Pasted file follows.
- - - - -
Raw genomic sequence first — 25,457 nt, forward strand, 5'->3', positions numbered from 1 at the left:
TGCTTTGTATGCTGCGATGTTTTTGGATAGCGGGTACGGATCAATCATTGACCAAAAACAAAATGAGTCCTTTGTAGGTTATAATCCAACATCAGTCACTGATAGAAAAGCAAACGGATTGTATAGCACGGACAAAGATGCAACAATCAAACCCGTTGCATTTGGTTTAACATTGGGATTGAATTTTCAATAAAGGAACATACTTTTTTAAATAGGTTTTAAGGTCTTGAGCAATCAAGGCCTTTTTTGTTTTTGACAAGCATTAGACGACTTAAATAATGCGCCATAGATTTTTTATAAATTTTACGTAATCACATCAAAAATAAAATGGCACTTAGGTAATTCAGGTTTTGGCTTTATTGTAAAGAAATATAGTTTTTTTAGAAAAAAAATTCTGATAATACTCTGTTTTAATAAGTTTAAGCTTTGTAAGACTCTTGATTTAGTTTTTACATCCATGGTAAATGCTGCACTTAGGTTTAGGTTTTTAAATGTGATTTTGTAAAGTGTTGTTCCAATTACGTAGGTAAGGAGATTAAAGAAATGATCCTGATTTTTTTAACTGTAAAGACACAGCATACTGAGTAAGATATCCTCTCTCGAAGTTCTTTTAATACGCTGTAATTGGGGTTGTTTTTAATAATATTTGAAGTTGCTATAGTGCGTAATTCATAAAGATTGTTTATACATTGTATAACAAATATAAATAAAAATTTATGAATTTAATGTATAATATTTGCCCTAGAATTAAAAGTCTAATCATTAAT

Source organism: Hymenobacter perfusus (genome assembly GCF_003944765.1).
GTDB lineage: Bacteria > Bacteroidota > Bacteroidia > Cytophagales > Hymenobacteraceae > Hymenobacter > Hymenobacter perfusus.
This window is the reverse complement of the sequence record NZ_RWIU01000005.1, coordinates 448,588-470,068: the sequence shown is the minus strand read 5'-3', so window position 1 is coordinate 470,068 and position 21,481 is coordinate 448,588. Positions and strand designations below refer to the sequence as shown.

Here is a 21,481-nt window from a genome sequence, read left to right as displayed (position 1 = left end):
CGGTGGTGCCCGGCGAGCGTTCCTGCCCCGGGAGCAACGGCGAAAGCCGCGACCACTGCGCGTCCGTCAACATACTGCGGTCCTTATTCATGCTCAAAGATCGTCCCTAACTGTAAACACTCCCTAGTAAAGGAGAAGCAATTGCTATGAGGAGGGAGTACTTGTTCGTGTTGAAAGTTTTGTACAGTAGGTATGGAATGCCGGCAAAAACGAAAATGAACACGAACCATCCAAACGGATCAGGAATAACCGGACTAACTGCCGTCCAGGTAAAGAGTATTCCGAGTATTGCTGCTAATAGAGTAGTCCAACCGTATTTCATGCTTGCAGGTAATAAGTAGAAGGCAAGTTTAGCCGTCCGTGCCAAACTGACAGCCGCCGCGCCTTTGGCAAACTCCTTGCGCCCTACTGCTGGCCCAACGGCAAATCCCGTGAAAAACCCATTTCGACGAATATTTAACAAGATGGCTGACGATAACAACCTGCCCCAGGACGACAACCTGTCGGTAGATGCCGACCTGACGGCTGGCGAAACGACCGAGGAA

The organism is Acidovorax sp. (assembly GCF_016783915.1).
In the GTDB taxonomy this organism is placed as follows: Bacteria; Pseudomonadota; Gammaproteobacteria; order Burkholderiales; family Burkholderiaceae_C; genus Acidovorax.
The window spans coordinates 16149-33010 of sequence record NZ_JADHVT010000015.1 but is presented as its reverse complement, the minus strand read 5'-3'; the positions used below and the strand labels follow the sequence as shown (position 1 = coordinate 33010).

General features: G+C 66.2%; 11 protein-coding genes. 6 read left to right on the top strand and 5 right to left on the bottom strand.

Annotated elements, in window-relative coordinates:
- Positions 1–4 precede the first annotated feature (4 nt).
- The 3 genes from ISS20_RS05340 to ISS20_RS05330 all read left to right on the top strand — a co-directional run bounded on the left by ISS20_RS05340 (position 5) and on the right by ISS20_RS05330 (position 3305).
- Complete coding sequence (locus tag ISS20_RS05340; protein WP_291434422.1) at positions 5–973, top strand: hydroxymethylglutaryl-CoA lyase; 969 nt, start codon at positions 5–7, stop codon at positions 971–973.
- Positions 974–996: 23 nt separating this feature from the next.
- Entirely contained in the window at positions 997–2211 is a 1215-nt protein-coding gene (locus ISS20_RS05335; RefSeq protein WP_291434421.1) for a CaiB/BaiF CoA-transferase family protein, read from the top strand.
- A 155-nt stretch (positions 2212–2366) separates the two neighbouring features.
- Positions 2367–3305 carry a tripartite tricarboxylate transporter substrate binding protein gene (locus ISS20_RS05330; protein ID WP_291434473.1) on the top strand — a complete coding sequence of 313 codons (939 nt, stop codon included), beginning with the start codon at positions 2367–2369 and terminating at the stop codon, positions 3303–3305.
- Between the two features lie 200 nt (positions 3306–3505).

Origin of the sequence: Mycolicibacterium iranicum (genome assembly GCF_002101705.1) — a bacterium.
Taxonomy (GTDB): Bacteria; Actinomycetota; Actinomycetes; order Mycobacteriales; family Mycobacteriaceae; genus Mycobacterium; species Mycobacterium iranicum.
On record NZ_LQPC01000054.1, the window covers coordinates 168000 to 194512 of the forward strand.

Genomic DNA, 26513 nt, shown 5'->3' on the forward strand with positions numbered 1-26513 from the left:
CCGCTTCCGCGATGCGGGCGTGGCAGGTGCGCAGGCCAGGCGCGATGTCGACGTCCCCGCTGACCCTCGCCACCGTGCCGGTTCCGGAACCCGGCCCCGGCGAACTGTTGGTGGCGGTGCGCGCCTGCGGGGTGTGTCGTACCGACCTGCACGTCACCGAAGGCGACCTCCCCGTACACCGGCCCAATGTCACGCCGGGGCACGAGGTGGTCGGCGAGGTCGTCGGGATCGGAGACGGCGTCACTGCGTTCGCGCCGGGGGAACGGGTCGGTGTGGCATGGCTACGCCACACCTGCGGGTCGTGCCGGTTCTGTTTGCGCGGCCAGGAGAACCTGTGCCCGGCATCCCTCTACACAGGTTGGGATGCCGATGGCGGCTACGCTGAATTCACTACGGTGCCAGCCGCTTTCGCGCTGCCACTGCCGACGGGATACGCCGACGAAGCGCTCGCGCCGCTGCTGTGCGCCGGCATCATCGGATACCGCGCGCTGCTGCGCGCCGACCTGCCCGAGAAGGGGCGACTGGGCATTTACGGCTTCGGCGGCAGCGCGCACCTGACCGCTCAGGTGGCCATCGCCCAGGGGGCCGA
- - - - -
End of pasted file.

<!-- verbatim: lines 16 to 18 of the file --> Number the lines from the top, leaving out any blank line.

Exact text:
- Positions 974–996: 23 nt separating this feature from the next.
- Entirely contained in the window at positions 997–2211 is a 1215-nt protein-coding gene (locus ISS20_RS05335; RefSeq protein WP_291434421.1) for a CaiB/BaiF CoA-transferase family protein, read from the top strand.
- A 155-nt stretch (positions 2212–2366) separates the two neighbouring features.